Tokyo is a city of more than 13 million people and they are no strangers to earthquakes. The city, like much of Japan, has been devastated by earthquakes in the past and likely will be again - but when?
Ongoing slow-slip earthquakes can't usually be felt at the surface but they play a role in relieving or building up geological stress and recent research examining plate movements under Tokyo has found that, since the massive magnitude-9 Tohoku earthquake and tsunami in March 2011, recurrence intervals for non-damaging slow-slip quakes beneath Japan's capital have shortened.
This has led some seismologists to wonder if this aseismic creep could be signaling a countdown to Tokyo's next "big one."
Between Dec. 28, 2013, and Jan. 10, 2014, GPS sensors detected a 10-centimeter shift between the two plates over the two-week period — that’s equivalent to the energy released by a magnitude-6.5 earthquake.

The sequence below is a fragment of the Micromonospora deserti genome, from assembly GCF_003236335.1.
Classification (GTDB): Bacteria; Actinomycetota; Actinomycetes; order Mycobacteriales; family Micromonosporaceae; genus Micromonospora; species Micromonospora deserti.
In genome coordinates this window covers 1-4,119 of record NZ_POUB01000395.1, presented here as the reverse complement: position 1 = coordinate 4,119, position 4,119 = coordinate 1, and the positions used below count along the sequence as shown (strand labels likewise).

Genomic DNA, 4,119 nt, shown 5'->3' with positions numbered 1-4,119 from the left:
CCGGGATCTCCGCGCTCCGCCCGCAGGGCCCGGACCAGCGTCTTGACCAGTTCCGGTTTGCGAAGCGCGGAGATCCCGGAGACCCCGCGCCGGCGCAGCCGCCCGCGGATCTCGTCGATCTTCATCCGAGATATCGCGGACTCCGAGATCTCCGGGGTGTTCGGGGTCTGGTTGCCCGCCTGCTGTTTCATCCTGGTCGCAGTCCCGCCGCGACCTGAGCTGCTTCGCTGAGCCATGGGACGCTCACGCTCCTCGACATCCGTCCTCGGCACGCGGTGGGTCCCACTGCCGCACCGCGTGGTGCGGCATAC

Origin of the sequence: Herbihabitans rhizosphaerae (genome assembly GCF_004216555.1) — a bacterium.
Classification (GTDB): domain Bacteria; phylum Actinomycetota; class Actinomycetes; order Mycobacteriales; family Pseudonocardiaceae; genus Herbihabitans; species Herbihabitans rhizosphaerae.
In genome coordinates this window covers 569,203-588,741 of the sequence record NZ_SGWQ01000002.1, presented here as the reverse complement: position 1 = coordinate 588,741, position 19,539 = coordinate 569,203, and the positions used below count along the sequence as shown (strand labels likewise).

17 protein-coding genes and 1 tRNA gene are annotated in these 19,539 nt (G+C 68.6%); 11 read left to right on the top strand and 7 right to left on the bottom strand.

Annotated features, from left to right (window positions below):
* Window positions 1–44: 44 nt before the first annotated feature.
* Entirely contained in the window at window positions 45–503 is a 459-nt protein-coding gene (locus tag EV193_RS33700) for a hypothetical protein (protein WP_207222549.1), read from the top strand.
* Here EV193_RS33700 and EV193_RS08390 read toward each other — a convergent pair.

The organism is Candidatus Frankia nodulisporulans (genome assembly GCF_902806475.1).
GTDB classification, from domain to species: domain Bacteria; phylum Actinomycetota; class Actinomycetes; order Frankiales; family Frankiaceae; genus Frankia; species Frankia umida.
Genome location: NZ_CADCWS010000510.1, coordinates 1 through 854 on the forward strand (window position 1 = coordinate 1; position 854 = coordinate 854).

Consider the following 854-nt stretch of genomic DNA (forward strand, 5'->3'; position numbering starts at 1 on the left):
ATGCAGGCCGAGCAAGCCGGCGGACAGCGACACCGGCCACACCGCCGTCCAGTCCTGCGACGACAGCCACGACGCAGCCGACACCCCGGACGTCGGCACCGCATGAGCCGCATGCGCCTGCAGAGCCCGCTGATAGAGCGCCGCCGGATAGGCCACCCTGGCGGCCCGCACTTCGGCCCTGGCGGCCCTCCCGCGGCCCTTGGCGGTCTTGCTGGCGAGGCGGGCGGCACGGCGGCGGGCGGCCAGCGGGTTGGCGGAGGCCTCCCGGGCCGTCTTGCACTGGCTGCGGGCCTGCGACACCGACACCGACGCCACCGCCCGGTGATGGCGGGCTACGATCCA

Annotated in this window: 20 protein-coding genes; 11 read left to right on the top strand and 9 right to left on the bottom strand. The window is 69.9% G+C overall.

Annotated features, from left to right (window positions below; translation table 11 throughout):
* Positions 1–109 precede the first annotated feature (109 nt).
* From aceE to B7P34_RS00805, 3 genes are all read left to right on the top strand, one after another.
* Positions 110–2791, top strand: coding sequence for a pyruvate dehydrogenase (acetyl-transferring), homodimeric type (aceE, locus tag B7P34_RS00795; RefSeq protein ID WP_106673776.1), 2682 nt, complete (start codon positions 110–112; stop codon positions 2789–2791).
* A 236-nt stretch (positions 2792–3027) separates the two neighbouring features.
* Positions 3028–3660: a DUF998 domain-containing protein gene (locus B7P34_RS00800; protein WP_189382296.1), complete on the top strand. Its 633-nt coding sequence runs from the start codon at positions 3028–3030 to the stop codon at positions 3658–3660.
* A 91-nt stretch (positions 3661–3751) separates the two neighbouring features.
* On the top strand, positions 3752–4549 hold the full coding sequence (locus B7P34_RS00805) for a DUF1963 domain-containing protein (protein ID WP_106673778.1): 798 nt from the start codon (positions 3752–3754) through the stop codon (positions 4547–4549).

Japan sits at the intersection of multiple tectonic plates. Just east of the island is a deep trench called the Sagami Trough. To monitor slow slip in the region, scientists are tracking the surface motion of the Boso Peninsula on the eastern side of Tokyo Bay, where the Philippine Plate plunges beneath the Eurasian Plate, creating the trough. Credit: Kathleen Cantner, AGI, after Ozawa et al., Geophysical Research Letters (2014),
The slip comes a little more than two years after the Bōsō’s last aseismic event, a month-long slip in October and November 2011. This recurrence interval is getting shorter, decreasing from 6.4 years in 1996 to 4.2 years in 2011, says Shinzaburo Ozawa of the Geospatial Information Authority of Japan in Tsukuba.
The estimated moment magnitudes for the slow-slip events have remained relatively consistent: 6.7 in 2011, 6.6 in 2007, 6.6 in 2002 and 6.6 in 1996. Records of Bōsō’s slow slip only extend back to 1996 when GPS monitors were installed; seismographs do not record slow slip, which generally does not cause any damage, Ozawa says.
Is there concern? Ozawa isn’t ready to declare Tokyo under threat. “At present, we cannot say this [shortening interval] is a warning signal of a coming earthquake,” he told EARTH roving correspondent Mary C. Morton.